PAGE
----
|Quick and dirty is good.|
Loose isn't bad either.
Flexible is also hawt.
I have a twisted fascination with the link between linguistics and culture. In fact, anyone who has studied either would probably even say the word "link" there is a misnomer as they are essentially the same thing.
Dealing with language's capacities (and limitations) on a daily basis and teaching second language speakers, it is impossible for me to not understand grammar better than most (though I freely admit: not as well as some). I'm not above mistakes, of course, and I don't know everything, but when the average person can't really define a clause and might go tarn if you use words like "coordinating conjunction," I tend to know a lot of that stuff--not just as a writer, but as a second language teacher.
I have met a lot of people, even would-be writers, who don't think there's much more to writing than being a veritable encyclopedia of grammatical knowledge. These are the type to use "whence" rather than end a sentence in a preposition, no matter how strange it might sound or how much it will alienate a reader.
For some reason, very, very few of them are published.
Once upon a time--back in the before time; in the long long ago--I really fretted about my lack of formalized grammar knowledge, and it didn't help that when I wrote what "sounded" right, I was often breaking rules. Grammar wanks, like Bible thumpers, fashion police, sadists, and my alcoholic grandmother, simply loved pointing out my every error.
It really affected my confidence about my own writing.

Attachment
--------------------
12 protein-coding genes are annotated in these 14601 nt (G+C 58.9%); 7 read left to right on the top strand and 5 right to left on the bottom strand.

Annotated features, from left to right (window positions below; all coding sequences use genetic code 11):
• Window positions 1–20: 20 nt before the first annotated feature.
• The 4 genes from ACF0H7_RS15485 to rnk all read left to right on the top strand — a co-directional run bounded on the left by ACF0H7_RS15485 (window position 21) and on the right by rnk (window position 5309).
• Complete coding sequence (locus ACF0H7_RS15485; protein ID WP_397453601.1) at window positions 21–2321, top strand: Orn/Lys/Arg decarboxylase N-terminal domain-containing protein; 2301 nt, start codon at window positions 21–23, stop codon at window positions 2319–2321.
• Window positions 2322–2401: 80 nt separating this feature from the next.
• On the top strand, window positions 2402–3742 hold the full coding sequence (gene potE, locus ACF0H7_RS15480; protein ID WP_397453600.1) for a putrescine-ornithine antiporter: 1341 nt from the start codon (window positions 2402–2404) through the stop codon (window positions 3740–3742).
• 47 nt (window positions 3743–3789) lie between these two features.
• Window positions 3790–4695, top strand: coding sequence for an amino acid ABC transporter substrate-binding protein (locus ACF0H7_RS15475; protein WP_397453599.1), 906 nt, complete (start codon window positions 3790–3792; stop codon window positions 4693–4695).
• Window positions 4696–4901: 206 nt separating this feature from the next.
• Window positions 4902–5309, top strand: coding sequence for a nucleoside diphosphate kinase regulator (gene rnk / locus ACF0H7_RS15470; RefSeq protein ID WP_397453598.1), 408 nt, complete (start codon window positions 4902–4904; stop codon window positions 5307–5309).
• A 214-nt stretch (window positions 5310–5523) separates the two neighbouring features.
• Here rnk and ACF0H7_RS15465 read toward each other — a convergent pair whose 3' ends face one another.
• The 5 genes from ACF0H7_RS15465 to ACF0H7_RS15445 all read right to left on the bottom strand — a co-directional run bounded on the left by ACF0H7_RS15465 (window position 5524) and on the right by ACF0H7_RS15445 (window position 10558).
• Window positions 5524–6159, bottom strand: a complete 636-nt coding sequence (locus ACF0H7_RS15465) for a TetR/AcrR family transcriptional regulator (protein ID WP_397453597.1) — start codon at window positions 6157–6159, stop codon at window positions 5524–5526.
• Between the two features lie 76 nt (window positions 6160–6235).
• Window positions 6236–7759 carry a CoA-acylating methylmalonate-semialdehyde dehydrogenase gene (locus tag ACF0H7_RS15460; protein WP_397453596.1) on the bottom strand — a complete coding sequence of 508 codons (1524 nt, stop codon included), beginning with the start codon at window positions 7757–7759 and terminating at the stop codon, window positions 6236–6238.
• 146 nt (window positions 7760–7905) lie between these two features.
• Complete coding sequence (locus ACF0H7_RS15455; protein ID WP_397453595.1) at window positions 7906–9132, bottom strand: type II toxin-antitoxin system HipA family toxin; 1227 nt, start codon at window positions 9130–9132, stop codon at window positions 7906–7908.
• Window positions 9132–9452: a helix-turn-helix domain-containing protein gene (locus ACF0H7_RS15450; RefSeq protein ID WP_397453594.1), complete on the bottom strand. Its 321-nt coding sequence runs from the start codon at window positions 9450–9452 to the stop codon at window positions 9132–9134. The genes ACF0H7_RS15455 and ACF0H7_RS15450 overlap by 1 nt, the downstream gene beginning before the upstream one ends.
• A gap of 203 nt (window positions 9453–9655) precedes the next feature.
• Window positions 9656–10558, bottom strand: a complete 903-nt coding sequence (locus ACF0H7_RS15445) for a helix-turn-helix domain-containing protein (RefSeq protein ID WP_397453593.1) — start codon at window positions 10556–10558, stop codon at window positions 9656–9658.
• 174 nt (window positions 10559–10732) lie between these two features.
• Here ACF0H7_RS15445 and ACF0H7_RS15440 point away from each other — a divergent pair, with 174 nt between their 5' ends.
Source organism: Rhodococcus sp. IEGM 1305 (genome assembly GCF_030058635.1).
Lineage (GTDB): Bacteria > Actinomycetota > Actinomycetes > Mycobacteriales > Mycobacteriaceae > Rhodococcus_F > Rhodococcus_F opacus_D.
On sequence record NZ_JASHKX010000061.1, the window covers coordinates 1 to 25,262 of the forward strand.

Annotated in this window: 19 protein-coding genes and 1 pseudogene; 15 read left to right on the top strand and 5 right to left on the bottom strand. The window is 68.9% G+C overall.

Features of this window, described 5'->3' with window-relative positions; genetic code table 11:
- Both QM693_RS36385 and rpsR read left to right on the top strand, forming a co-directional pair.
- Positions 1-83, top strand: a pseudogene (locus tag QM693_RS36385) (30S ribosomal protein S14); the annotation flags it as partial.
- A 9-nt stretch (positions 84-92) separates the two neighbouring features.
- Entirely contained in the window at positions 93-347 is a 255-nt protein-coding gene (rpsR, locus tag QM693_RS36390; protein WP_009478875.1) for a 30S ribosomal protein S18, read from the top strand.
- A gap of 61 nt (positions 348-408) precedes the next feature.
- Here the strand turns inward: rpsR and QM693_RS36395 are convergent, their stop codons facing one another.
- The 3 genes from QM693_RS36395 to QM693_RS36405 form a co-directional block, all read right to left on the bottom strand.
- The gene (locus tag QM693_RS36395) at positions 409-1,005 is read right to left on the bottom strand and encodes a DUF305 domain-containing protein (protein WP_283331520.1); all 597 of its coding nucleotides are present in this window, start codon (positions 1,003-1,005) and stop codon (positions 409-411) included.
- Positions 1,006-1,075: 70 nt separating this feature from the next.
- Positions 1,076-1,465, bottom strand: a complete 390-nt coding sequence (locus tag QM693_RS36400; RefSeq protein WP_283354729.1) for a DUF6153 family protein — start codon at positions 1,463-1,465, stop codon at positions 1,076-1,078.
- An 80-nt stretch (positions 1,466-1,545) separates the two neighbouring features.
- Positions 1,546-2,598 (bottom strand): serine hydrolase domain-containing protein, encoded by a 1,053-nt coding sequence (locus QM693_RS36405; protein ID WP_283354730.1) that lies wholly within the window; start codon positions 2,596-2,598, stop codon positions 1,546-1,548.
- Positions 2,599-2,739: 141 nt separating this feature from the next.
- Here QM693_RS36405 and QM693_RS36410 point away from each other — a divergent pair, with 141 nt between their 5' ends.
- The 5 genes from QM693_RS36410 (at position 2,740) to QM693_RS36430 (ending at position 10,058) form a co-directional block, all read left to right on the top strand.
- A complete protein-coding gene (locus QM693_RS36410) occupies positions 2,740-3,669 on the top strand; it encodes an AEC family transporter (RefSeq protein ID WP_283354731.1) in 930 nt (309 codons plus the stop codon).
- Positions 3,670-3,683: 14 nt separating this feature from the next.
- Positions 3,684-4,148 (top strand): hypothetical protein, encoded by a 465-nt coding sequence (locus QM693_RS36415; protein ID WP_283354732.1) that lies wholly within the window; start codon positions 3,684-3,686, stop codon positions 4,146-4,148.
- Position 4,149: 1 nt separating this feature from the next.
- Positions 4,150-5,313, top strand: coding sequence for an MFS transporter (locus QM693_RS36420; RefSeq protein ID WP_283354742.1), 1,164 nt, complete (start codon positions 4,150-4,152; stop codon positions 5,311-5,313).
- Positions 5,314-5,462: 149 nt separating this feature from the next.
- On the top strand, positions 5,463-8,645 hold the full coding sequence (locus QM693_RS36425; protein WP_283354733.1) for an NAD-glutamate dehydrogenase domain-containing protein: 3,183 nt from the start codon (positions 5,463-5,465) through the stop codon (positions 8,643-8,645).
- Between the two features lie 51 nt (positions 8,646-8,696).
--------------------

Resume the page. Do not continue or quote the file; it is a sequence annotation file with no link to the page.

However, as I started teaching and tutoring, and a little later where I started reading as a writer, I developed a much different relationship to grammar. I also learned, much to my amusement, that many of chic "highbrow" grammar trends are usually actually incorrect or only partially correct in the most prescriptive sense. ("Bemused" is not a fancy word for amused.) Most are either anachronistic struggles against the linguistic drift of two generations ago (like vs. as) or new "trendy" annoyance at words that have been in use for centuries as their non-original meaning (decimate).
And there may need to be a special entry just for all the monocle wearing snobs who insist that "I am well" is the only appropriate answer to the question of how one is. (Edit: And in fact, there is such an entry.)
While I think it's important to understand a rule in order to break it for effect, and while I do understand that linguistically there are ironclad rules, very important rules, not so important rules, rules that you can basically follow based on your horoscope, rules you didn't know about but used unconsciously for decades until you read about them and said "you're RIGHT--I never thought about that," really weird rules that you think are rules but some style manual will say aren't really rules per se, I don't waste a lot of time trying to perfect grammar rules. [Insert Pirates of the Caribbean clip of Geoffrey Rush: "They're more like GUIDELINES, anyway..."]
Grammar is very important to a writer, but I also almost never fret about it these days. I've been reading for 35 years. I've been writing for almost 30. I might succumb to the occasional eggcorn, write the wrong your/you're before my coffee kicks in, or miss a comma, but I know how to write a damned sentence.
Which isn't to say that you aren't always welcome to point out a problem, and I will probably even edit the post, and thank you. But if I'm "technically wrong" in a situation where being right sounds increasingly anachronistic in our modern era (like some of the constructions required to NOT end a sentence in a preposition, for example), I probably don't much care.